Confession time. I’m a real The Doors fan, particularly of Jim Morrison – the iconic rock singer of the 60s and early 70s. He was the one who smouldered through the camera lens, wearing tight black leather pants. He was known to smoke a fair bit of wacky tobacky and indulge in chemical substances. He was also a heavy drinking poet.

It was probably the combination of all this dark, brooding stuff that carried him off to the other side on July 3, 1971 – at the tender age of 27. Such a brief life: the proverbial candle in the wind.

What is it with all these 60’s and early 70’s singers who departed this planet early? Janis Joplin. Jimmy Hendrix. Jim Morrison. Is there something about having a first name starting with J? A profound reflection on my part!

Anyway. I’ve visited Paris a few times in my life and have ALWAYS wanted to visit Jim Morrison’s grave at Père Lachaise cemetery but the opportunity never cropped up. I was usually flying in for business meetings, then turning around and flying back out, or routing through Paris on my way to somewhere.

Last weekend though I was DETERMINED – in caps. I flew into Paris late Friday night and first thing Saturday morning it was up and out to Père Lachaise. The challenge was finding Jim in such a huge place (44 hectares or 110 acres). What I didn’t realise was that so many other luminaries are also sleeping peacefully at this cemetery – Oscar Wilde, Edith Piaf, Isadora Duncan, Abelard and Heloise. Take note of that last mentioned and most celebrated of romantic couples – who knew they were lying at rest at Père Lachaise? Maybe you did; I didn’t.

So the challenge was on. Beat the hordes and find Jim, fast. I suspected that a ton of tourists would be tracking down Jim Morrison’s grave site. I also decided to find Abelard and Heloise. It was a hard choice and I had to miss out on Oscar Wilde because I had plenty to do and see in Paris.

Accompanied by my French colleague from work, Audrey, we bolted by Metro to the cemetery. I must say I didn’t like this cemetery as much as Rome’s Campo Cestio. There was a heaviness to it and it left me feeling almost claustrophobic (which I’m not). I think it’s because of the tombs. There are numerous, imposing tombs that sort of crowd the senses – as opposed to Campo Cestio, which has an openness about it, with the sunlight streaming through the trees.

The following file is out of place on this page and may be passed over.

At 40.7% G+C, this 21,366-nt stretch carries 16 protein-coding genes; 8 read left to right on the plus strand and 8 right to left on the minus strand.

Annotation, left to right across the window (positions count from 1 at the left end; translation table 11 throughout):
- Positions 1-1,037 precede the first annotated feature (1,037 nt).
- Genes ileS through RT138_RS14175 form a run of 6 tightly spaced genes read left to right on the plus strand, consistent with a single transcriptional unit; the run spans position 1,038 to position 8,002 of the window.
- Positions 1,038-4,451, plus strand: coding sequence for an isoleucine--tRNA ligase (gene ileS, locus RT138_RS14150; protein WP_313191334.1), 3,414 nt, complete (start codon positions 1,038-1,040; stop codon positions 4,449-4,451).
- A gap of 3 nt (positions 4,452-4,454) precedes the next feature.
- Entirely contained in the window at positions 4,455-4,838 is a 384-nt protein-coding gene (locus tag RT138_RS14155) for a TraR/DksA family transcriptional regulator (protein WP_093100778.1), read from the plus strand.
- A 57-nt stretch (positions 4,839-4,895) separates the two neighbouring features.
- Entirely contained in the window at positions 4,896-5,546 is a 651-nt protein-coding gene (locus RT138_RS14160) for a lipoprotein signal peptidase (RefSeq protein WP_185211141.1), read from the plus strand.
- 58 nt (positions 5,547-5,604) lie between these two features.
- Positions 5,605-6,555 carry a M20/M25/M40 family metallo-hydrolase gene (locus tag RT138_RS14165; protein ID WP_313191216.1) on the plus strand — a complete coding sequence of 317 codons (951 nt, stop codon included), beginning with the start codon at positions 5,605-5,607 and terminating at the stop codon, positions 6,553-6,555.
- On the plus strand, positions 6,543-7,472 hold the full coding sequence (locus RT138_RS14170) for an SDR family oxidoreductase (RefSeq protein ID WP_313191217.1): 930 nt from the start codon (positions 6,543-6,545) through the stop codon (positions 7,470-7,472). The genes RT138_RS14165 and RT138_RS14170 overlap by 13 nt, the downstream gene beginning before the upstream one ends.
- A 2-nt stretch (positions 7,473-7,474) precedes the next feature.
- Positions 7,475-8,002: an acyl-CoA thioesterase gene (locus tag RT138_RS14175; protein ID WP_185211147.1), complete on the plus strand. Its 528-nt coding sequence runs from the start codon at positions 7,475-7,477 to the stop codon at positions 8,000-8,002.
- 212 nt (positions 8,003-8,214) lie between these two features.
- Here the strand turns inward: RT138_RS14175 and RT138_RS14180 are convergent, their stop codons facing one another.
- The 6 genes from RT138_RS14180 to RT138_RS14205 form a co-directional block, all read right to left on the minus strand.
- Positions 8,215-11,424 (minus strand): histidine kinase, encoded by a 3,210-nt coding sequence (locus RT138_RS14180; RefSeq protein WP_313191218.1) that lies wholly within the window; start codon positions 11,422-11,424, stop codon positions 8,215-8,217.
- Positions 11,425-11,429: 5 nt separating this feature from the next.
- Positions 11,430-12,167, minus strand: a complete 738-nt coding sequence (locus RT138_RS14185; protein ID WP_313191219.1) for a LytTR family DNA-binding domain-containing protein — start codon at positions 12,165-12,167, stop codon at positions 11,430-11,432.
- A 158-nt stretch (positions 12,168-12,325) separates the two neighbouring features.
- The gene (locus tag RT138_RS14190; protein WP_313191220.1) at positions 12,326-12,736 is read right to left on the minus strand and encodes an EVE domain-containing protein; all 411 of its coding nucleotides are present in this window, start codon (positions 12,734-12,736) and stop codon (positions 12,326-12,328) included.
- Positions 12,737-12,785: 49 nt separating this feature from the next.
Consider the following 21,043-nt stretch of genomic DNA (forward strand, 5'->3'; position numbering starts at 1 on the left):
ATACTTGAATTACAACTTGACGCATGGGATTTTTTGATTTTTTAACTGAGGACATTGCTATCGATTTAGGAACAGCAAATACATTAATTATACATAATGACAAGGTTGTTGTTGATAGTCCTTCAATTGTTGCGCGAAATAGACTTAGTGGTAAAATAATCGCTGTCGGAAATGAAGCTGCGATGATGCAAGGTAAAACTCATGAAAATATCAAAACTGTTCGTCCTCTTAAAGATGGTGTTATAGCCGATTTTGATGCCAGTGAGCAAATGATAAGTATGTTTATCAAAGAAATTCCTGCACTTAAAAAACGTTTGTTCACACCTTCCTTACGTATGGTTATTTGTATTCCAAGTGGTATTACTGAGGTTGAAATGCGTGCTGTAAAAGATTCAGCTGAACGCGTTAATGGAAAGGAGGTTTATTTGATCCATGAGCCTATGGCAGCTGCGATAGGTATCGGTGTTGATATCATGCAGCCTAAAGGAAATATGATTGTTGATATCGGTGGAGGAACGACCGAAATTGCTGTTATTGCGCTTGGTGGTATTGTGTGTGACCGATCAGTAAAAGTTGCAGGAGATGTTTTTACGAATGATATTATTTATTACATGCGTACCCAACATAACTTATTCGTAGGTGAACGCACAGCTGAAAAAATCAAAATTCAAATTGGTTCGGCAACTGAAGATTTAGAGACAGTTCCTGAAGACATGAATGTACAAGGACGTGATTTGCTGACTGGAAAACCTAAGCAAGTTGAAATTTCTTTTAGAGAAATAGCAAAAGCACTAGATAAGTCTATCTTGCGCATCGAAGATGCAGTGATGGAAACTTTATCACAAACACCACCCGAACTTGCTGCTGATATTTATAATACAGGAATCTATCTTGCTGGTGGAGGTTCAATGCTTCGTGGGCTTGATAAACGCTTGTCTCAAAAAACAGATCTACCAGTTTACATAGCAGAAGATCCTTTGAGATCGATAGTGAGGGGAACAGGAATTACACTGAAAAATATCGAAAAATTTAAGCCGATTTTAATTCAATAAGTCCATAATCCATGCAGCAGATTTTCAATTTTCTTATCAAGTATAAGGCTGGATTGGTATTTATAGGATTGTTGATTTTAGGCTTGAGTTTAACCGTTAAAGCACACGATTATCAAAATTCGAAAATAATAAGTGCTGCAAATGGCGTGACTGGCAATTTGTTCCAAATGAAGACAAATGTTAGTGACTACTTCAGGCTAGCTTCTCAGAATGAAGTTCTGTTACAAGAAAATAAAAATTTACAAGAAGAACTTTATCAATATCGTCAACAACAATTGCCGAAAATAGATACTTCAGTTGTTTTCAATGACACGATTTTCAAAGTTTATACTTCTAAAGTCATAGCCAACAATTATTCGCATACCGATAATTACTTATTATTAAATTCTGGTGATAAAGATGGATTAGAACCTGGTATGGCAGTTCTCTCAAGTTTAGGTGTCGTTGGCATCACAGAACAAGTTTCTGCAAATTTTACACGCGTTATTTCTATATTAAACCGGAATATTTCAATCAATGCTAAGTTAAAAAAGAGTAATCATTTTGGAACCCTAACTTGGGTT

Audrey located Jim at grave number 30 in Section 6 and Abelard and Heloise at grave 27 in Section 7. Off we went and promptly became lost. For about one hour. I kept saying to her that all we needed to do was spot the hordes as they would be doing what I was doing – on a Jim Morrison pilgrimage.

I have no idea why but I was expecting some shiny black marble tomb. 1970’s style. You know what I found? A pretty ordinary looking grave. The headstone reads: James Douglas Morrison 1943-1971. It didn’t even have the actual dates of his birth and death (which are December 8, 1943 and July 3, 1971 respectively). His father apparently placed the stone that carries the Greek inscription: ΚΑΤΑ ΤΟΝ ΔΑΙΜΟΝΑ ΕΑΥΤΟΥ – meaning true to his own spirit. Very fitting for such a wild child.

We then rushed over the uneven cobblestones towards Abelard and Heloise. In contrast, theirs was a very striking monument and the lovers were reunited in death.

The whole thing has caused me to wonder about Jim Morrison. He died in a bathtub in a hotel room in Paris. He was living in the city with his American girlfriend, who herself died at 27 years old. Why didn’t his parents fly his body back to the United States? Why such a pathetic looking grave site? I remember reading somewhere many years ago that hardly anyone attended his funeral.

The title of this post BTW (if you’re not familiar with The Doors) is from one of their well-known songs. You can listen to it here.

Spot the names of the famous people buried at Père Lachaise,

Audrey locates Jim Morrison’s grave site.

This was a lovely, well-maintained area of the cemetery.

A very unusual monument – Rodenbach was a French novelist and poet.

Jim Morrison’s very ordinary resting place.

Finally…I made the pilgrimage.

A tree trunk near the grave site is festooned with chewing gum. Not sure of the significance.

The tourist hordes were starting to gather by the time I left in hot pursuit of Abelard and Heloise.

Approaching the beautiful monument to Abelard and Heloise.

The final resting place of Heloise.

Advertisements